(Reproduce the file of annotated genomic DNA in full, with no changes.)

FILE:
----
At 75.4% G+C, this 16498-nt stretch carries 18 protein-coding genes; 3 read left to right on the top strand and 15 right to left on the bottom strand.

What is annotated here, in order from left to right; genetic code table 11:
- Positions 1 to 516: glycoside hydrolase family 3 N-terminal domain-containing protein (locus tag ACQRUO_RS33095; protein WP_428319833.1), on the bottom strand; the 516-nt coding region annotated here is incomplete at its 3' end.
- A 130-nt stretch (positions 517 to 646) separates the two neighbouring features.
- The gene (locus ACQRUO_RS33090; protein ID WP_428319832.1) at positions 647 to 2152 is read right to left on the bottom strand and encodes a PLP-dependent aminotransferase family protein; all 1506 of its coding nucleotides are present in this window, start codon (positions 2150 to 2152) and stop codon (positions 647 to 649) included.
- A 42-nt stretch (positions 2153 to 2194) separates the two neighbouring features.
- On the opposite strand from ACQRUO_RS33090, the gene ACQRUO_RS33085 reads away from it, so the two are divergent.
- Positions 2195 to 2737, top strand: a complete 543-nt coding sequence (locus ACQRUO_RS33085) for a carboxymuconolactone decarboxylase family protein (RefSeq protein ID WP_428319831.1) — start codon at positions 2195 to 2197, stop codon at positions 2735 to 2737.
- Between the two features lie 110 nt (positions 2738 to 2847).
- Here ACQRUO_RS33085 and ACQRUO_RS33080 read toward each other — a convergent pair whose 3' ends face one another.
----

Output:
At 75.4% G+C, this 16498-nt stretch carries 18 protein-coding genes; 3 read left to right on the top strand and 15 right to left on the bottom strand.

What is annotated here, in order from left to right; genetic code table 11:
- Positions 1 to 516: glycoside hydrolase family 3 N-terminal domain-containing protein (locus tag ACQRUO_RS33095; protein WP_428319833.1), on the bottom strand; the 516-nt coding region annotated here is incomplete at its 3' end.
- A 130-nt stretch (positions 517 to 646) separates the two neighbouring features.
- The gene (locus ACQRUO_RS33090; protein ID WP_428319832.1) at positions 647 to 2152 is read right to left on the bottom strand and encodes a PLP-dependent aminotransferase family protein; all 1506 of its coding nucleotides are present in this window, start codon (positions 2150 to 2152) and stop codon (positions 647 to 649) included.
- A 42-nt stretch (positions 2153 to 2194) separates the two neighbouring features.
- On the opposite strand from ACQRUO_RS33090, the gene ACQRUO_RS33085 reads away from it, so the two are divergent.
- Positions 2195 to 2737, top strand: a complete 543-nt coding sequence (locus ACQRUO_RS33085) for a carboxymuconolactone decarboxylase family protein (RefSeq protein ID WP_428319831.1) — start codon at positions 2195 to 2197, stop codon at positions 2735 to 2737.
- Between the two features lie 110 nt (positions 2738 to 2847).
- Here ACQRUO_RS33085 and ACQRUO_RS33080 read toward each other — a convergent pair whose 3' ends face one another.